The Wayfarer’s Song, Installment 2

November 4, 2014

An Experiment in point of view

Folklorists traditionally capture songs in regions of isolated poverty. Be not deceived, the wayfarer’s song is a phenomenon of cosmopolitanism conceived and incubated in the intense heat of cultural hearths, be they multicultural urban centers or densely packed boomtown camps. Men compelled to wander in search of purpose and utopia carry music from home and hearth. This music imbued with intangible nomadic qualities, hopes, and fears, morphs within shady alleyways and busy bars; it binds wayfarers together even as they compete for opportunity in boom times, but it also shares the sorrow, death, and bust times. Music aligns strangers into kin groups. The fortunes of Liberty get tested with each generation; we must not limit posterity to our limited understanding of freedom, for posterity is born of another time. The wayfarer quickly learns that what does not kill him, will make him stronger.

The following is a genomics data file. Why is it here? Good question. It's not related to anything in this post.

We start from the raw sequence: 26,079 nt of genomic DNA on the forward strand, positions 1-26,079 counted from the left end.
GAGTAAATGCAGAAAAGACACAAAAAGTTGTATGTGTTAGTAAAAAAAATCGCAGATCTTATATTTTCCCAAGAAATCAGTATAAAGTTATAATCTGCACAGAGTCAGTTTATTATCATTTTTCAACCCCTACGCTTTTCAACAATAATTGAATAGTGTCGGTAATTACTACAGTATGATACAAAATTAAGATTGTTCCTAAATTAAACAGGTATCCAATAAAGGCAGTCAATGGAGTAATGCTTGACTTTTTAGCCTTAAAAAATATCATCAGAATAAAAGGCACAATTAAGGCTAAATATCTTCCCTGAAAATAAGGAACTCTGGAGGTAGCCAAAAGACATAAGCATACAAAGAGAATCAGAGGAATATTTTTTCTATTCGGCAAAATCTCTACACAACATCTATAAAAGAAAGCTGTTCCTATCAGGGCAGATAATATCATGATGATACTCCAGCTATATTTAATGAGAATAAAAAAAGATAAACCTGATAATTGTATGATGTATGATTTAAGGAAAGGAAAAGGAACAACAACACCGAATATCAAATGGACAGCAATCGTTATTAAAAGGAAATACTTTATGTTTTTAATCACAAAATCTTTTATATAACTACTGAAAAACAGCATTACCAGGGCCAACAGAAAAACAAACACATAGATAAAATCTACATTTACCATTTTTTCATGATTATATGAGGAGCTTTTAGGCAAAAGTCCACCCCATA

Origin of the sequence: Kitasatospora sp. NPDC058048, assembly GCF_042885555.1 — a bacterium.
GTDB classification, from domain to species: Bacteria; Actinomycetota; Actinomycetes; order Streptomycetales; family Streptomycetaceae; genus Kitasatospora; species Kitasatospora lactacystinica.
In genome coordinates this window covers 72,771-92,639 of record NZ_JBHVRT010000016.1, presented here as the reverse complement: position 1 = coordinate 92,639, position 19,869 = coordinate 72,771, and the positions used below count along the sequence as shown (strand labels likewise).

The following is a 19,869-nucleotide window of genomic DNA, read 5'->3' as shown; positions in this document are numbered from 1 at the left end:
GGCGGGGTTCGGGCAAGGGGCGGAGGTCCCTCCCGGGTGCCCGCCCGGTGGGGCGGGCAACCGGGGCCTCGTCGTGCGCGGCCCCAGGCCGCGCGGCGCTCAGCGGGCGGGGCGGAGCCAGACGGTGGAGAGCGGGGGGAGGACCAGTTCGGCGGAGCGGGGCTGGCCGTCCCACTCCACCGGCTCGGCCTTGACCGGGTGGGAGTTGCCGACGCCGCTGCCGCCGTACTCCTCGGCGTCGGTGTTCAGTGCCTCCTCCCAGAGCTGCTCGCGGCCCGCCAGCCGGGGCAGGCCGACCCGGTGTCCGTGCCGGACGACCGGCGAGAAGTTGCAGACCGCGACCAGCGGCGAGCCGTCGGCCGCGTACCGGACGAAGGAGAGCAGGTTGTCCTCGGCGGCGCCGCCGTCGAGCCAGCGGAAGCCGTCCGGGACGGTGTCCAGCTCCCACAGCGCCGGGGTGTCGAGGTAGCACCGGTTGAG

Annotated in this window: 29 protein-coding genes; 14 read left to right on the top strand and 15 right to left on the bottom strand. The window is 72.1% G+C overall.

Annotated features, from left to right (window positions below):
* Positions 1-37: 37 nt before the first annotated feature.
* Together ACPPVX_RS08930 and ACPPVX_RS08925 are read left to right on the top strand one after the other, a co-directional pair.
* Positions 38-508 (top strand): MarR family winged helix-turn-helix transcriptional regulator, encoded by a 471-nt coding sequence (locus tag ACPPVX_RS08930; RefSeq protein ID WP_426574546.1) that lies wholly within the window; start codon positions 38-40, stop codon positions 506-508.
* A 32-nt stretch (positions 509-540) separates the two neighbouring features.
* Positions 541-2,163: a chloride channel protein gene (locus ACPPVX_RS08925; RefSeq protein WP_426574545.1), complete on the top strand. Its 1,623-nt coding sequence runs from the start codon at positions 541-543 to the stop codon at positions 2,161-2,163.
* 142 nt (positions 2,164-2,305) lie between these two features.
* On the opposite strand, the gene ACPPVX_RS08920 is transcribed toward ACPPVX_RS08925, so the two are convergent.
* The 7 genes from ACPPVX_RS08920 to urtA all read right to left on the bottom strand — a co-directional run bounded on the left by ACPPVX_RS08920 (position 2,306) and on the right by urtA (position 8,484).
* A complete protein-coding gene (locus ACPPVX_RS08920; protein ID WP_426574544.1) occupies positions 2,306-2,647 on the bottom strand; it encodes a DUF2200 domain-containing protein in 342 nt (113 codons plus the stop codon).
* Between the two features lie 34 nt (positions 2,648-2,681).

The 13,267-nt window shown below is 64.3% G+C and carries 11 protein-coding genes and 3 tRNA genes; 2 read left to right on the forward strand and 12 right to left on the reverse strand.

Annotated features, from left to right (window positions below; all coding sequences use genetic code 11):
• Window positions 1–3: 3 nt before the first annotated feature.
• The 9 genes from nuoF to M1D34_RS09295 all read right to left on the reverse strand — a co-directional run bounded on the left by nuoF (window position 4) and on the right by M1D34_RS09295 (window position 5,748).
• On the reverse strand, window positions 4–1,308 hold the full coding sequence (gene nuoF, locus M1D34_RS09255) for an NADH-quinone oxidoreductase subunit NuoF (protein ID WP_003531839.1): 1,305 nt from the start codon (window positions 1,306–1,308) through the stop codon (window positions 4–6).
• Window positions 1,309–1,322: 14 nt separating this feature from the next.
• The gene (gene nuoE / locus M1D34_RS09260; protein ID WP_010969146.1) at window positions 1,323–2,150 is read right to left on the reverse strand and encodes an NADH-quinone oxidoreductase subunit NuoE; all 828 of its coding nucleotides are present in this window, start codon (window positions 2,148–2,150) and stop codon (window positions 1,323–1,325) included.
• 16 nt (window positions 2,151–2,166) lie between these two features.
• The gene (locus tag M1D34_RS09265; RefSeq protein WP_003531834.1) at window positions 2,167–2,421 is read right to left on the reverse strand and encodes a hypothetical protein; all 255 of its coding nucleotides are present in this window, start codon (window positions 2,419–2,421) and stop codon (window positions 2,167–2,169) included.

Anthropologists argue that we inherit music from our male primate ancestors who used it to attract mates. Epic songs, the Ancients believed, were derived from the Muses who ruled over all creative and intellectual endeavors. Evolutionists suggest that music is an action like art and language that changes with social dynamics and cross-cultural nuances through time. They also say that music is practical in ritualized mother-infant exchanges that are shaped by universal common understanding. Song, scientists today argue, is simply various courtship displays akin to those expressed by other complex, varied, and interesting animal sounds found in nature. Music, they agree, is not an object of physical sustenance – like food or water – it provides no protection against attackers. However, they discern, it serves a social function by fostering deeper relationships shaped by both biology and culture. Melodies take shape far from the busy highways, amid groves and thickets in the solitudes where the wayfarer spends his sunlit leisure.

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